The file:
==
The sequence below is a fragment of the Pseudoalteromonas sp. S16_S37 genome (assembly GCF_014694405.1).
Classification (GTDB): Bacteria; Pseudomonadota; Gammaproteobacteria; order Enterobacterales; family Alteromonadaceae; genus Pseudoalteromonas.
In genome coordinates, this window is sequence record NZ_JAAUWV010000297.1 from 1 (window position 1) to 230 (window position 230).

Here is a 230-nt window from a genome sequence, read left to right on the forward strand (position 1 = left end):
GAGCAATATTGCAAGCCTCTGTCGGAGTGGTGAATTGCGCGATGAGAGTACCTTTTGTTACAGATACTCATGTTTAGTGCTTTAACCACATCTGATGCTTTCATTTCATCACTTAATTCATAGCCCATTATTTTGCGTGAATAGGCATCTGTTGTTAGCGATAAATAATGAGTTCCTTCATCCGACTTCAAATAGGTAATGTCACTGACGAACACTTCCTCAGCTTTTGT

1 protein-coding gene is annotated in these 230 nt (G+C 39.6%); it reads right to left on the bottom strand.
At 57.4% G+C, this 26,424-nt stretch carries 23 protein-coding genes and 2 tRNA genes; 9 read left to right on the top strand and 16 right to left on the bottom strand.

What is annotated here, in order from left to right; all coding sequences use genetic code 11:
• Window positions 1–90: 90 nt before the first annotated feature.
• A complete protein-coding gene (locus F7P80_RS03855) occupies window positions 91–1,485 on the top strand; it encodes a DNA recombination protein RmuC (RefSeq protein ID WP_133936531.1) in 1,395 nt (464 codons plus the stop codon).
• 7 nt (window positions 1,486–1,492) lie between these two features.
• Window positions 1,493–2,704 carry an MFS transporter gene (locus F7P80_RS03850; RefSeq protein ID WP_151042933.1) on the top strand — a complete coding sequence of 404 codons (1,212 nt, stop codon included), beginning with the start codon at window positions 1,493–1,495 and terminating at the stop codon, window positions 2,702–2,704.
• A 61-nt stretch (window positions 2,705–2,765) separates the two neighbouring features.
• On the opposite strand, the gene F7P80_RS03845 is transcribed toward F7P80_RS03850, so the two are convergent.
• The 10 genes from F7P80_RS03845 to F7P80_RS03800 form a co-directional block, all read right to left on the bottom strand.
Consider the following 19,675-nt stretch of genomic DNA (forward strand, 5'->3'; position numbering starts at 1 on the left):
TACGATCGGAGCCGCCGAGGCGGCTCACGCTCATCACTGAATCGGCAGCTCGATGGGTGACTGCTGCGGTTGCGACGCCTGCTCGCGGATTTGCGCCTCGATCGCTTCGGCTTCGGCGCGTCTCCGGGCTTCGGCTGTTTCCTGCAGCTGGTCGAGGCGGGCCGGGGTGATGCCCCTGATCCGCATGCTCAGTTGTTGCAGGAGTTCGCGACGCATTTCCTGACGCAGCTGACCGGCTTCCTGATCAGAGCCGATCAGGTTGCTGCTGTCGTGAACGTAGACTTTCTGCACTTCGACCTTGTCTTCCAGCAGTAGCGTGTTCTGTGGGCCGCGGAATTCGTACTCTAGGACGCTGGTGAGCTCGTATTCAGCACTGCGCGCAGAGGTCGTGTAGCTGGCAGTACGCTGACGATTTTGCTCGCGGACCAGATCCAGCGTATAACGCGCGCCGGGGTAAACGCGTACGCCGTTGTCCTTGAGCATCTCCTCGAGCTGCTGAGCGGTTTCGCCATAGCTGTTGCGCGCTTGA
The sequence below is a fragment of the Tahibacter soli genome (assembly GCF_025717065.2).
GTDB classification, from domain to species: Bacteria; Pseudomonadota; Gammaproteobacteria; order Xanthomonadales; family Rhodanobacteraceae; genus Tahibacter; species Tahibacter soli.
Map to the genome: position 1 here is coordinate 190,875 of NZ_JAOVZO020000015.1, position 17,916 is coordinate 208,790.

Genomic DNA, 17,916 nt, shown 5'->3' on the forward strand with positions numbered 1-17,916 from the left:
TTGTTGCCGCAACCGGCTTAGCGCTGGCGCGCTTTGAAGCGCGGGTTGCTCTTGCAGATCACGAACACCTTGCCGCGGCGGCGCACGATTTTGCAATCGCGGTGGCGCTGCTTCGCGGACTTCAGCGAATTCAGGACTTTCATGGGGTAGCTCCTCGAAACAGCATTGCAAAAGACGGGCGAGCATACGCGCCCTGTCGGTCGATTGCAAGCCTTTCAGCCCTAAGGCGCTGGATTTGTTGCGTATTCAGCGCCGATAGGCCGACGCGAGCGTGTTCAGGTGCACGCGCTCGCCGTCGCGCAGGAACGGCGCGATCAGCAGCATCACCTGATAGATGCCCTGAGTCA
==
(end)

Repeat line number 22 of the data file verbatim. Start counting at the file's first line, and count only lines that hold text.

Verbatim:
TTGTTGCCGCAACCGGCTTAGCGCTGGCGCGCTTTGAAGCGCGGGTTGCTCTTGCAGATCACGAACACCTTGCCGCGGCGGCGCACGATTTTGCAATCGCGGTGGCGCTGCTTCGCGGACTTCAGCGAATTCAGGACTTTCATGGGGTAGCTCCTCGAAACAGCATTGCAAAAGACGGGCGAGCATACGCGCCCTGTCGGTCGATTGCAAGCCTTTCAGCCCTAAGGCGCTGGATTTGTTGCGTATTCAGCGCCGATAGGCCGACGCGAGCGTGTTCAGGTGCACGCGCTCGCCGTCGCGCAGGAACGGCGCGATCAGCAGCATCACCTGATAGATGCCCTGAGTCA